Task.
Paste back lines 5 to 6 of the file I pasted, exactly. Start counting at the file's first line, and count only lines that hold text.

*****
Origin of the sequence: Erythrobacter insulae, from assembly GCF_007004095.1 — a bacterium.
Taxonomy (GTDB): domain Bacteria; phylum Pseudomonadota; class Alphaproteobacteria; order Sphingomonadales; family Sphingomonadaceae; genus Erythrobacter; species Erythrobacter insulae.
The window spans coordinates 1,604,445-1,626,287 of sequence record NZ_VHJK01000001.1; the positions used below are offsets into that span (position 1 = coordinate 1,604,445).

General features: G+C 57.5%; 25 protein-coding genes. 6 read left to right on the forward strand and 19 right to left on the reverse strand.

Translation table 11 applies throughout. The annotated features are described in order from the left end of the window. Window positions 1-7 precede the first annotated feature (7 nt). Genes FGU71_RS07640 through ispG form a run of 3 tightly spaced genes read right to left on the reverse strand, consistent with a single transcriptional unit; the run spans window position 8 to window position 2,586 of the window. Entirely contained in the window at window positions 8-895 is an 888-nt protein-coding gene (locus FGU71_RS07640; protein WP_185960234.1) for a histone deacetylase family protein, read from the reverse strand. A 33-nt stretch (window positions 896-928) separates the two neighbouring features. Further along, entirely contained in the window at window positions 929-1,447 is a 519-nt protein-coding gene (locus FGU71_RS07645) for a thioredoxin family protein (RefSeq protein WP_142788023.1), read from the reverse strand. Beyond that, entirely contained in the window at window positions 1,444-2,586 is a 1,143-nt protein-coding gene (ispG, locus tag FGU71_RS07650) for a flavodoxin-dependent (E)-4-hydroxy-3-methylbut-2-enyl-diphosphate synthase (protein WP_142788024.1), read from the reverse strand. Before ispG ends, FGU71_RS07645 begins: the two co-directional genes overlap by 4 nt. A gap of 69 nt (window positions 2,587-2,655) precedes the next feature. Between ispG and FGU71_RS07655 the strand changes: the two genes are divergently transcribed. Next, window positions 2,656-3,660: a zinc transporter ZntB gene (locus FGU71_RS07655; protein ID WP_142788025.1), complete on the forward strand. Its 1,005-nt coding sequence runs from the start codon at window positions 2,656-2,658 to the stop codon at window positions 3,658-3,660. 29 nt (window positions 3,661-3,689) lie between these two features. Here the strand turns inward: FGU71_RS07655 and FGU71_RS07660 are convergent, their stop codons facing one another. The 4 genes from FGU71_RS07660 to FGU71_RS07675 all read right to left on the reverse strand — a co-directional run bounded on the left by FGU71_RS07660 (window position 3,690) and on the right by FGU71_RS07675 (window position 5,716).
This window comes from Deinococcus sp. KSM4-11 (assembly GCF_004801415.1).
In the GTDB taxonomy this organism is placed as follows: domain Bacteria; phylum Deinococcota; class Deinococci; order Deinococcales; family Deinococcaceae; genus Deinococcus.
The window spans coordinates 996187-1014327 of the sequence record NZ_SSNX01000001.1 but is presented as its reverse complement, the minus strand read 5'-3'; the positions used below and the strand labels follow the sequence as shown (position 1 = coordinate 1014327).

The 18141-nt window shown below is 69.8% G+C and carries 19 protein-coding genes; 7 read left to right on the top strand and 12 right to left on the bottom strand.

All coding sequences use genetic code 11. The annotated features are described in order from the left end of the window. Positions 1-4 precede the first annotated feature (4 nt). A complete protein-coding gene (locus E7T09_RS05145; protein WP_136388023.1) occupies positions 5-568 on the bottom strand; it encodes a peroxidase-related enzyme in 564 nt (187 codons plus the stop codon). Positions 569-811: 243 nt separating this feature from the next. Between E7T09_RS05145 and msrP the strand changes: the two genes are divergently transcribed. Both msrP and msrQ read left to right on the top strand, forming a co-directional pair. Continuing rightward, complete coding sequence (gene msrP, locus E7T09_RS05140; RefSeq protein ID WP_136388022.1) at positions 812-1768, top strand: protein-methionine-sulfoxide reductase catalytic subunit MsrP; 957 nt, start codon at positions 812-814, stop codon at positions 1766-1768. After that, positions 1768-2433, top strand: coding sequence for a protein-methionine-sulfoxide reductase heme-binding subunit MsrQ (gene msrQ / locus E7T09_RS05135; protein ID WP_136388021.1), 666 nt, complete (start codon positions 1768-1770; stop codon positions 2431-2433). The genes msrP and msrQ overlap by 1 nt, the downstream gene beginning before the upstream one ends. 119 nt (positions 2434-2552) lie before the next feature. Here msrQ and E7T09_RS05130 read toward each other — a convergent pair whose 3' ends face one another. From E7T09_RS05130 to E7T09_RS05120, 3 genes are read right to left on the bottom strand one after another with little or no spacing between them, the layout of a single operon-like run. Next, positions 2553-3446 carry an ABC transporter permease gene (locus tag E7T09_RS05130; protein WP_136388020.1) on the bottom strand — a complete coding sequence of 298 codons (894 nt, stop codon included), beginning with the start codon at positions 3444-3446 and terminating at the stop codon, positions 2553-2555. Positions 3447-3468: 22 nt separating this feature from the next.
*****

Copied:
Translation table 11 applies throughout. The annotated features are described in order from the left end of the window. Window positions 1-7 precede the first annotated feature (7 nt). Genes FGU71_RS07640 through ispG form a run of 3 tightly spaced genes read right to left on the reverse strand, consistent with a single transcriptional unit; the run spans window position 8 to window position 2,586 of the window. Entirely contained in the window at window positions 8-895 is an 888-nt protein-coding gene (locus FGU71_RS07640; protein WP_185960234.1) for a histone deacetylase family protein, read from the reverse strand. A 33-nt stretch (window positions 896-928) separates the two neighbouring features. Further along, entirely contained in the window at window positions 929-1,447 is a 519-nt protein-coding gene (locus FGU71_RS07645) for a thioredoxin family protein (RefSeq protein WP_142788023.1), read from the reverse strand. Beyond that, entirely contained in the window at window positions 1,444-2,586 is a 1,143-nt protein-coding gene (ispG, locus tag FGU71_RS07650) for a flavodoxin-dependent (E)-4-hydroxy-3-methylbut-2-enyl-diphosphate synthase (protein WP_142788024.1), read from the reverse strand. Before ispG ends, FGU71_RS07645 begins: the two co-directional genes overlap by 4 nt. A gap of 69 nt (window positions 2,587-2,655) precedes the next feature. Between ispG and FGU71_RS07655 the strand changes: the two genes are divergently transcribed. Next, window positions 2,656-3,660: a zinc transporter ZntB gene (locus FGU71_RS07655; protein ID WP_142788025.1), complete on the forward strand. Its 1,005-nt coding sequence runs from the start codon at window positions 2,656-2,658 to the stop codon at window positions 3,658-3,660. 29 nt (window positions 3,661-3,689) lie between these two features. Here the strand turns inward: FGU71_RS07655 and FGU71_RS07660 are convergent, their stop codons facing one another. The 4 genes from FGU71_RS07660 to FGU71_RS07675 all read right to left on the reverse strand — a co-directional run bounded on the left by FGU71_RS07660 (window position 3,690) and on the right by FGU71_RS07675 (window position 5,716).
This window comes from Deinococcus sp. KSM4-11 (assembly GCF_004801415.1).